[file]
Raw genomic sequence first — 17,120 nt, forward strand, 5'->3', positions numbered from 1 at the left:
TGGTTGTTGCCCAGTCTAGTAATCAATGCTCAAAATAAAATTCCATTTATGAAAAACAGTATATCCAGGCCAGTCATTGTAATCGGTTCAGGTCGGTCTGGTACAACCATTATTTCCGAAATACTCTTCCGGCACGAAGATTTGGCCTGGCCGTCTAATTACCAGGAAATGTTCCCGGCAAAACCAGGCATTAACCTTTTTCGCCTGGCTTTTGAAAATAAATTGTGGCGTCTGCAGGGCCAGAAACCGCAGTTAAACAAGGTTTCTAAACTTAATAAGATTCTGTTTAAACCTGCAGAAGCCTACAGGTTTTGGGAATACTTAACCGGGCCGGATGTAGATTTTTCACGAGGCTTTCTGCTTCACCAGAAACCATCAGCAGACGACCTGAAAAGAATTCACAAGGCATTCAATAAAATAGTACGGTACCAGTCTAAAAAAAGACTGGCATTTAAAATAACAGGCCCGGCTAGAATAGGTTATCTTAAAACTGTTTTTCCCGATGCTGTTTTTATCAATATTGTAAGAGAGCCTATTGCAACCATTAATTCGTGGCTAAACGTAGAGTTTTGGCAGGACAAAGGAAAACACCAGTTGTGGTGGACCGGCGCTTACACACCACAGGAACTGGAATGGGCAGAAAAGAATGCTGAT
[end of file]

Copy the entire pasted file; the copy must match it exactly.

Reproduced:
Raw genomic sequence first — 17,120 nt, forward strand, 5'->3', positions numbered from 1 at the left:
TGGTTGTTGCCCAGTCTAGTAATCAATGCTCAAAATAAAATTCCATTTATGAAAAACAGTATATCCAGGCCAGTCATTGTAATCGGTTCAGGTCGGTCTGGTACAACCATTATTTCCGAAATACTCTTCCGGCACGAAGATTTGGCCTGGCCGTCTAATTACCAGGAAATGTTCCCGGCAAAACCAGGCATTAACCTTTTTCGCCTGGCTTTTGAAAATAAATTGTGGCGTCTGCAGGGCCAGAAACCGCAGTTAAACAAGGTTTCTAAACTTAATAAGATTCTGTTTAAACCTGCAGAAGCCTACAGGTTTTGGGAATACTTAACCGGGCCGGATGTAGATTTTTCACGAGGCTTTCTGCTTCACCAGAAACCATCAGCAGACGACCTGAAAAGAATTCACAAGGCATTCAATAAAATAGTACGGTACCAGTCTAAAAAAAGACTGGCATTTAAAATAACAGGCCCGGCTAGAATAGGTTATCTTAAAACTGTTTTTCCCGATGCTGTTTTTATCAATATTGTAAGAGAGCCTATTGCAACCATTAATTCGTGGCTAAACGTAGAGTTTTGGCAGGACAAAGGAAAACACCAGTTGTGGTGGACCGGCGCTTACACACCACAGGAACTGGAATGGGCAGAAAAGAATGCTGAT